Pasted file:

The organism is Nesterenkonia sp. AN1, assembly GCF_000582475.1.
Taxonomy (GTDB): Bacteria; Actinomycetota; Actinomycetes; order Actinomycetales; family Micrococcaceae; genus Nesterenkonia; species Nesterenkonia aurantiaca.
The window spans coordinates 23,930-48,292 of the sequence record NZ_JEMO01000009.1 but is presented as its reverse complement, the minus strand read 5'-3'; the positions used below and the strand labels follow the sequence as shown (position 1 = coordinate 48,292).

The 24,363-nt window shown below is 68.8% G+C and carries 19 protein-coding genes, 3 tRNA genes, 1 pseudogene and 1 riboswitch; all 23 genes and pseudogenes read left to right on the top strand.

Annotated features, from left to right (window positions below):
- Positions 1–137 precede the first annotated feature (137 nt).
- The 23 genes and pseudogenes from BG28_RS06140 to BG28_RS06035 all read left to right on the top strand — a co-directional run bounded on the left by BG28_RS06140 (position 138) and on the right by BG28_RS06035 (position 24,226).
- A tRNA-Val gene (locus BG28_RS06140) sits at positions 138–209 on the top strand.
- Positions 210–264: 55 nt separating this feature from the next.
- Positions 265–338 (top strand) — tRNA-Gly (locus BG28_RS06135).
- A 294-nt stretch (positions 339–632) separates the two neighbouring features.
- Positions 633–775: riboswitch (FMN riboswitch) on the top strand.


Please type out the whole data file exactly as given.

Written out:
The organism is Nesterenkonia sp. AN1, assembly GCF_000582475.1.
Taxonomy (GTDB): Bacteria; Actinomycetota; Actinomycetes; order Actinomycetales; family Micrococcaceae; genus Nesterenkonia; species Nesterenkonia aurantiaca.
The window spans coordinates 23,930-48,292 of the sequence record NZ_JEMO01000009.1 but is presented as its reverse complement, the minus strand read 5'-3'; the positions used below and the strand labels follow the sequence as shown (position 1 = coordinate 48,292).

The 24,363-nt window shown below is 68.8% G+C and carries 19 protein-coding genes, 3 tRNA genes, 1 pseudogene and 1 riboswitch; all 23 genes and pseudogenes read left to right on the top strand.

Annotated features, from left to right (window positions below):
- Positions 1–137 precede the first annotated feature (137 nt).
- The 23 genes and pseudogenes from BG28_RS06140 to BG28_RS06035 all read left to right on the top strand — a co-directional run bounded on the left by BG28_RS06140 (position 138) and on the right by BG28_RS06035 (position 24,226).
- A tRNA-Val gene (locus BG28_RS06140) sits at positions 138–209 on the top strand.
- Positions 210–264: 55 nt separating this feature from the next.
- Positions 265–338 (top strand) — tRNA-Gly (locus BG28_RS06135).
- A 294-nt stretch (positions 339–632) separates the two neighbouring features.
- Positions 633–775: riboswitch (FMN riboswitch) on the top strand.